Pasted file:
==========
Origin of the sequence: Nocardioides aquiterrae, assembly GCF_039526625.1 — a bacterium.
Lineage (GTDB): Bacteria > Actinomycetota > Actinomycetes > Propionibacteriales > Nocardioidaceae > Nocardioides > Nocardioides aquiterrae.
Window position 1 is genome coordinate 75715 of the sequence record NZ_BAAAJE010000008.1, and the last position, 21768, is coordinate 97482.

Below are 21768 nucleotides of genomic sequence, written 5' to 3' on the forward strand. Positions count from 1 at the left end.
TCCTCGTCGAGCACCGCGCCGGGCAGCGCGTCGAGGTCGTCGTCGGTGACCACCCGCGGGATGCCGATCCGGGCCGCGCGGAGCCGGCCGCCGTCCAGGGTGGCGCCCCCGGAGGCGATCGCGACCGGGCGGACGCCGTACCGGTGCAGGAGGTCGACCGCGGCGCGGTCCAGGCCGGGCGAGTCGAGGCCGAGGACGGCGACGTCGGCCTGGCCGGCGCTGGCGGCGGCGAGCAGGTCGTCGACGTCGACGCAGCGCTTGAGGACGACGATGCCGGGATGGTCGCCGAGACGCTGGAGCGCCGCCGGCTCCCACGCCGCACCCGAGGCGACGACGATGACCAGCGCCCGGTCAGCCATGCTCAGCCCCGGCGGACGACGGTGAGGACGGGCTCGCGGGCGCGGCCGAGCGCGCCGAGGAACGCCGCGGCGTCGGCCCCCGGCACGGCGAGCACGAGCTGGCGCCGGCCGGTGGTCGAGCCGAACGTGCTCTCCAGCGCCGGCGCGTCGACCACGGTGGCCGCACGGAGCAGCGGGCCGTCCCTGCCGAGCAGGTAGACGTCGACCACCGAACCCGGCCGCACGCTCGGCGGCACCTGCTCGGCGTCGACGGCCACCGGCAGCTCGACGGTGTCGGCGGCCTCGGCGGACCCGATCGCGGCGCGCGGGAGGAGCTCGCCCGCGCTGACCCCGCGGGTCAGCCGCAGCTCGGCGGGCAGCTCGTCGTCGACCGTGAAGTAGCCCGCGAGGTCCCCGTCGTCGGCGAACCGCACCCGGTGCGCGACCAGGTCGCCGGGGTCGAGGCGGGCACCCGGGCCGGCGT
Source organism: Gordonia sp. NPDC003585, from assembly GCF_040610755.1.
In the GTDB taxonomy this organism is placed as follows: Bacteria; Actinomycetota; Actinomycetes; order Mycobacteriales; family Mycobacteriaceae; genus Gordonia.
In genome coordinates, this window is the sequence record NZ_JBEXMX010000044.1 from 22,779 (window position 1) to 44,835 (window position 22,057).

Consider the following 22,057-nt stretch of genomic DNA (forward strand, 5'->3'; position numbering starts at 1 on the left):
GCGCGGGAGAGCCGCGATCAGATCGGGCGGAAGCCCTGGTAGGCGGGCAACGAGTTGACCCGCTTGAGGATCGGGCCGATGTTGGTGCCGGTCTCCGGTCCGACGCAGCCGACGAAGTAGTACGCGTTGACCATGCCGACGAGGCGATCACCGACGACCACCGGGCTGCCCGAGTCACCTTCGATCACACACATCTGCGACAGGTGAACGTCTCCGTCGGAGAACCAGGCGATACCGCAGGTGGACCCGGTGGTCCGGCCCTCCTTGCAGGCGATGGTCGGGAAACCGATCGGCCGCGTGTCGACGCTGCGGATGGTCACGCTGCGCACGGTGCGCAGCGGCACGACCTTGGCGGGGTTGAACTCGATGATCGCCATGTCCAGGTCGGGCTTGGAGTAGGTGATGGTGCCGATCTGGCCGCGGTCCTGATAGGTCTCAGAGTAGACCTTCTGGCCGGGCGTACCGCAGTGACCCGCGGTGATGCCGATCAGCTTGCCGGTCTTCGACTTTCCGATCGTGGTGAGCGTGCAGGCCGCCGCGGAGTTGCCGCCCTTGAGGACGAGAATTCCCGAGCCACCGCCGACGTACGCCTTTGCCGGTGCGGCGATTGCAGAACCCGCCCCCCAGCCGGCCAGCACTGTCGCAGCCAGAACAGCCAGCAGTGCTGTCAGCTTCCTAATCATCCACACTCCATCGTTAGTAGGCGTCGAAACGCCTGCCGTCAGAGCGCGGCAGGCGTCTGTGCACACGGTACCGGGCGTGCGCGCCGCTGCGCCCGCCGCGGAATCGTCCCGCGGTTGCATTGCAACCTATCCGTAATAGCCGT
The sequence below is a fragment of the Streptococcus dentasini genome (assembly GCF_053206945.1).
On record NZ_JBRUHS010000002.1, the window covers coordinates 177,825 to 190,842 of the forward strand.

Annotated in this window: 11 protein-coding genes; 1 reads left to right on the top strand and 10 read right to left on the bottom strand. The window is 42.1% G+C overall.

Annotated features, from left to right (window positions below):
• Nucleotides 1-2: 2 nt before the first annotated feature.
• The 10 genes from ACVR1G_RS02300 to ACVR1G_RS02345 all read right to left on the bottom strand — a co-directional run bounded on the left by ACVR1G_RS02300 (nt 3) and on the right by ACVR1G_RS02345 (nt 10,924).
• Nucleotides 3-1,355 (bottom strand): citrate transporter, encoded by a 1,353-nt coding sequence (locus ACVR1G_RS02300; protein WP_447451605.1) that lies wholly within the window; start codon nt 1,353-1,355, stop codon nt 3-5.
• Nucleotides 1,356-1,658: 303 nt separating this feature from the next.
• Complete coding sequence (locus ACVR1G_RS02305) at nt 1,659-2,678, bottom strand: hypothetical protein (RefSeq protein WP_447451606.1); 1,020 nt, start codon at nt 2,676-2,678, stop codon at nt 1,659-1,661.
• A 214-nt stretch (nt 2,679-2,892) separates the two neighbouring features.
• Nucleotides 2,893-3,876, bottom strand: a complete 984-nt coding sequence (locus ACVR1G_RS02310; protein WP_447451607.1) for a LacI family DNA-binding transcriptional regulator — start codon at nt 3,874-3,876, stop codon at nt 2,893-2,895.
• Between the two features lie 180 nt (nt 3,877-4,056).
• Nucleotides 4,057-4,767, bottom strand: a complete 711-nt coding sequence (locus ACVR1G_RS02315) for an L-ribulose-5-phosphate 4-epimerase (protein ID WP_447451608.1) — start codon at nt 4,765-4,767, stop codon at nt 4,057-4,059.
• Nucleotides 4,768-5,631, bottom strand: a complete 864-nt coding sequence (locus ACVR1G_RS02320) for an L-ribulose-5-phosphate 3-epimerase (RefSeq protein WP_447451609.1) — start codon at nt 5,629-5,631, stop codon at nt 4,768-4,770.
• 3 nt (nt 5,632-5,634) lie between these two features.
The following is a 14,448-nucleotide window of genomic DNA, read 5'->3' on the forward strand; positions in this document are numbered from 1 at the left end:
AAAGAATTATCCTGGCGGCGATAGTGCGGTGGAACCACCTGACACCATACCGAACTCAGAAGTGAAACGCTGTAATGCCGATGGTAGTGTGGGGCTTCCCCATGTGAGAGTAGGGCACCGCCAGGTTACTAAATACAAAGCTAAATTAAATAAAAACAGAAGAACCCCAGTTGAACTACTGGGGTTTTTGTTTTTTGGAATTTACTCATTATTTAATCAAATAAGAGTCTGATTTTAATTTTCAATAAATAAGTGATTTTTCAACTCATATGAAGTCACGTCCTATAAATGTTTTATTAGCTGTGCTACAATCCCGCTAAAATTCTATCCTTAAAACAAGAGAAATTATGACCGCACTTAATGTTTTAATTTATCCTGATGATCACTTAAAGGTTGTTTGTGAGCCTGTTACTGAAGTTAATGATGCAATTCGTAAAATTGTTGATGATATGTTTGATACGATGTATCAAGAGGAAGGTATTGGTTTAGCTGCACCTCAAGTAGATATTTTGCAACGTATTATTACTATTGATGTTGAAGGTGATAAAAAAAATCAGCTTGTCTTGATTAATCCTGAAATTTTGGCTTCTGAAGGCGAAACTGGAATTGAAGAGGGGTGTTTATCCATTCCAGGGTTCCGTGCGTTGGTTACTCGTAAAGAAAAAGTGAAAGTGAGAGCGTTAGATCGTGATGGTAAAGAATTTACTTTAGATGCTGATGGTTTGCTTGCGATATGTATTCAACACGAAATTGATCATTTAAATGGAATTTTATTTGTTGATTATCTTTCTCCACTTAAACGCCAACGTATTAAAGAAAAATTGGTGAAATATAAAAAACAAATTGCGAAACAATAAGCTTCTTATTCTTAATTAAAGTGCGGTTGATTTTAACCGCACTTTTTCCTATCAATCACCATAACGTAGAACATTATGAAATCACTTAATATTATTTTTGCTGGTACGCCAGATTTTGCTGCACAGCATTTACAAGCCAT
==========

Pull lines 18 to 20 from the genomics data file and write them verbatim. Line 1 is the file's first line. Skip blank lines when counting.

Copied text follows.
• Nucleotides 1,356-1,658: 303 nt separating this feature from the next.
• Complete coding sequence (locus ACVR1G_RS02305) at nt 1,659-2,678, bottom strand: hypothetical protein (RefSeq protein WP_447451606.1); 1,020 nt, start codon at nt 2,676-2,678, stop codon at nt 1,659-1,661.
• A 214-nt stretch (nt 2,679-2,892) separates the two neighbouring features.